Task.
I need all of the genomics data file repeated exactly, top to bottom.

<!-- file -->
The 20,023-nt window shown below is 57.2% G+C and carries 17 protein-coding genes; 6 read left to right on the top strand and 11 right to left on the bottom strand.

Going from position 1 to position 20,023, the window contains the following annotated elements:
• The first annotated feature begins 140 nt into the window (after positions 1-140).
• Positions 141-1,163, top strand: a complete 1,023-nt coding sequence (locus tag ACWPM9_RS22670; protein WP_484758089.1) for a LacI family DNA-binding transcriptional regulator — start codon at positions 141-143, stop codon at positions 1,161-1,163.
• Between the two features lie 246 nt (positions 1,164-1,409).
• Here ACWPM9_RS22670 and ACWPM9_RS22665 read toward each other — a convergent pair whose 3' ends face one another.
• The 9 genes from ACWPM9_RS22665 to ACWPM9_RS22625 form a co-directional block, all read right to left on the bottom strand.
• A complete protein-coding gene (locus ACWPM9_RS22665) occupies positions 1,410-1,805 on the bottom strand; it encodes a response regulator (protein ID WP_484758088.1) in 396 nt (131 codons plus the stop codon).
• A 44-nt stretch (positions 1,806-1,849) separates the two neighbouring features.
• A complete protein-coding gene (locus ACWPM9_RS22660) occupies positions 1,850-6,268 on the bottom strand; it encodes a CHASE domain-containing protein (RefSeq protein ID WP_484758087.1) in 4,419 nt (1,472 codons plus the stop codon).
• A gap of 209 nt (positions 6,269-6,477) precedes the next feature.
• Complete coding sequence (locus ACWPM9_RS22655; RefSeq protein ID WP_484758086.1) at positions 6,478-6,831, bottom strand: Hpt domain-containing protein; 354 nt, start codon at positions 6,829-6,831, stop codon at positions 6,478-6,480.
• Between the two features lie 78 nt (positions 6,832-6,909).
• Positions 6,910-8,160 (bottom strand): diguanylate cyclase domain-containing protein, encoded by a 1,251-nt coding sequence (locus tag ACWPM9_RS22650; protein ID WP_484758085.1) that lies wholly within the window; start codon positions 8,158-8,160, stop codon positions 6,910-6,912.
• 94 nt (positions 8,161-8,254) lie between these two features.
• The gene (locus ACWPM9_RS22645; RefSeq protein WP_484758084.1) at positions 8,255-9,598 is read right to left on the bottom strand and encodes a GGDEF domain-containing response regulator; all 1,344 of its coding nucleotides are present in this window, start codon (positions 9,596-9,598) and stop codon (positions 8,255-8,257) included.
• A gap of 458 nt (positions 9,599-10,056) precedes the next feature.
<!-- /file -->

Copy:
The 20,023-nt window shown below is 57.2% G+C and carries 17 protein-coding genes; 6 read left to right on the top strand and 11 right to left on the bottom strand.

Going from position 1 to position 20,023, the window contains the following annotated elements:
• The first annotated feature begins 140 nt into the window (after positions 1-140).
• Positions 141-1,163, top strand: a complete 1,023-nt coding sequence (locus tag ACWPM9_RS22670; protein WP_484758089.1) for a LacI family DNA-binding transcriptional regulator — start codon at positions 141-143, stop codon at positions 1,161-1,163.
• Between the two features lie 246 nt (positions 1,164-1,409).
• Here ACWPM9_RS22670 and ACWPM9_RS22665 read toward each other — a convergent pair whose 3' ends face one another.
• The 9 genes from ACWPM9_RS22665 to ACWPM9_RS22625 form a co-directional block, all read right to left on the bottom strand.
• A complete protein-coding gene (locus ACWPM9_RS22665) occupies positions 1,410-1,805 on the bottom strand; it encodes a response regulator (protein ID WP_484758088.1) in 396 nt (131 codons plus the stop codon).
• A 44-nt stretch (positions 1,806-1,849) separates the two neighbouring features.
• A complete protein-coding gene (locus ACWPM9_RS22660) occupies positions 1,850-6,268 on the bottom strand; it encodes a CHASE domain-containing protein (RefSeq protein ID WP_484758087.1) in 4,419 nt (1,472 codons plus the stop codon).
• A gap of 209 nt (positions 6,269-6,477) precedes the next feature.
• Complete coding sequence (locus ACWPM9_RS22655; RefSeq protein ID WP_484758086.1) at positions 6,478-6,831, bottom strand: Hpt domain-containing protein; 354 nt, start codon at positions 6,829-6,831, stop codon at positions 6,478-6,480.
• Between the two features lie 78 nt (positions 6,832-6,909).
• Positions 6,910-8,160 (bottom strand): diguanylate cyclase domain-containing protein, encoded by a 1,251-nt coding sequence (locus tag ACWPM9_RS22650; protein ID WP_484758085.1) that lies wholly within the window; start codon positions 8,158-8,160, stop codon positions 6,910-6,912.
• 94 nt (positions 8,161-8,254) lie between these two features.
• The gene (locus ACWPM9_RS22645; RefSeq protein WP_484758084.1) at positions 8,255-9,598 is read right to left on the bottom strand and encodes a GGDEF domain-containing response regulator; all 1,344 of its coding nucleotides are present in this window, start codon (positions 9,596-9,598) and stop codon (positions 8,255-8,257) included.
• A gap of 458 nt (positions 9,599-10,056) precedes the next feature.